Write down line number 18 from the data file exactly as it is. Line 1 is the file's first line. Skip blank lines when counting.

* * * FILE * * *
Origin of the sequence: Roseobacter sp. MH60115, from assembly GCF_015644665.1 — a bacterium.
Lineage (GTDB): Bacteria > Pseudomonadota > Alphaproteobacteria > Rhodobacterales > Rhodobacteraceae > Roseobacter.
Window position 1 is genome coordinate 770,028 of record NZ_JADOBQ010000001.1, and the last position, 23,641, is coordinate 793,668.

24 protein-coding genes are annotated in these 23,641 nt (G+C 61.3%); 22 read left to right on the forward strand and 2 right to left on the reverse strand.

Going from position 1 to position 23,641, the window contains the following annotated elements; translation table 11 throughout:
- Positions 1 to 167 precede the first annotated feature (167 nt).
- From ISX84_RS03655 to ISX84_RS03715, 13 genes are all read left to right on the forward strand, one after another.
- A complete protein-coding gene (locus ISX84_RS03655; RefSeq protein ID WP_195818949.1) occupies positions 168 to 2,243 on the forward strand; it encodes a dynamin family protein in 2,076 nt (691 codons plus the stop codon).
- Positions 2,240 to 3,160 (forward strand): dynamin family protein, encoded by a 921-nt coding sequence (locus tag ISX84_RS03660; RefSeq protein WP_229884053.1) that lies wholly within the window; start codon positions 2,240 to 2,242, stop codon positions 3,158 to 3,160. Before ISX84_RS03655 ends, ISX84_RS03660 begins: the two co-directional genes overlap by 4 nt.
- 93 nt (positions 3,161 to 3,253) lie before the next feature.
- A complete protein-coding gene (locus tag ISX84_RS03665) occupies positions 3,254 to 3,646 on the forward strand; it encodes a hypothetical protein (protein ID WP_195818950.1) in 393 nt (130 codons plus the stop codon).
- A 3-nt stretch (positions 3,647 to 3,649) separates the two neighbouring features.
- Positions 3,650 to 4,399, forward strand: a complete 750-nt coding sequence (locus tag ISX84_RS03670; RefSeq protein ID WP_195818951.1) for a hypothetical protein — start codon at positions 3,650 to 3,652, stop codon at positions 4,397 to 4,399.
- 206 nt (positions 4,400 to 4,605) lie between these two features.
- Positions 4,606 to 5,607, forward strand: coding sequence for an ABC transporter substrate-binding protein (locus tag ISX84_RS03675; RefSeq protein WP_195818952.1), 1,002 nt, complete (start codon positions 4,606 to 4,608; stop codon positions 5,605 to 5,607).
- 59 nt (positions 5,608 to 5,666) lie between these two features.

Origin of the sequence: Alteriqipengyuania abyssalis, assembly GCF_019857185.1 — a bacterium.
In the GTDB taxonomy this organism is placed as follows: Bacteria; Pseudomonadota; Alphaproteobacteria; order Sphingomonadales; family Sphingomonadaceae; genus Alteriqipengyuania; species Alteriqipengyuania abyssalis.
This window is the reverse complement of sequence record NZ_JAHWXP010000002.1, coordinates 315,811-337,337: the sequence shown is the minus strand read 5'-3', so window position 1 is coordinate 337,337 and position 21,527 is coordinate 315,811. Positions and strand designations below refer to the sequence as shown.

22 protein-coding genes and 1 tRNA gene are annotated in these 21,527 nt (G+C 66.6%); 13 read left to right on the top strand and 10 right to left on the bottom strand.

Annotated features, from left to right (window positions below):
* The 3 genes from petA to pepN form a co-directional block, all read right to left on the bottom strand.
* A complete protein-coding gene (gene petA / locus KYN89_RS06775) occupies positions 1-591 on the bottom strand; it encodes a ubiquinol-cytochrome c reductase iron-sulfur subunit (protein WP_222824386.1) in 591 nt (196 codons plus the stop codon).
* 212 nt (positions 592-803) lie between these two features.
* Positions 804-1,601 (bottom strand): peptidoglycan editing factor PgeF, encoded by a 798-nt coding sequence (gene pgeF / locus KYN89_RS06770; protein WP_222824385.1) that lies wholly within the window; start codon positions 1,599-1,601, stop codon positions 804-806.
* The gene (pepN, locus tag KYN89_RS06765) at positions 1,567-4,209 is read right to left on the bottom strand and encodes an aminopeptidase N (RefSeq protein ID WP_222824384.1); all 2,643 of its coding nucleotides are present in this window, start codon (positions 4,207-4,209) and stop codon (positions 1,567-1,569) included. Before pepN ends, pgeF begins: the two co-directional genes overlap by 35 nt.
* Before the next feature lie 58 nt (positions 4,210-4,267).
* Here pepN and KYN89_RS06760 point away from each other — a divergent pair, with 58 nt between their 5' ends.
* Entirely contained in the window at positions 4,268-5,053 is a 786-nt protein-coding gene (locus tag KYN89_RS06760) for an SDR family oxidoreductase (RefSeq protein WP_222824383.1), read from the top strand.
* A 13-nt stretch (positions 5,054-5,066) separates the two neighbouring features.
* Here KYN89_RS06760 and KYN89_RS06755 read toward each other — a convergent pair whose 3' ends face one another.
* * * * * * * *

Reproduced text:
In the GTDB taxonomy this organism is placed as follows: Bacteria; Pseudomonadota; Alphaproteobacteria; order Sphingomonadales; family Sphingomonadaceae; genus Alteriqipengyuania; species Alteriqipengyuania abyssalis.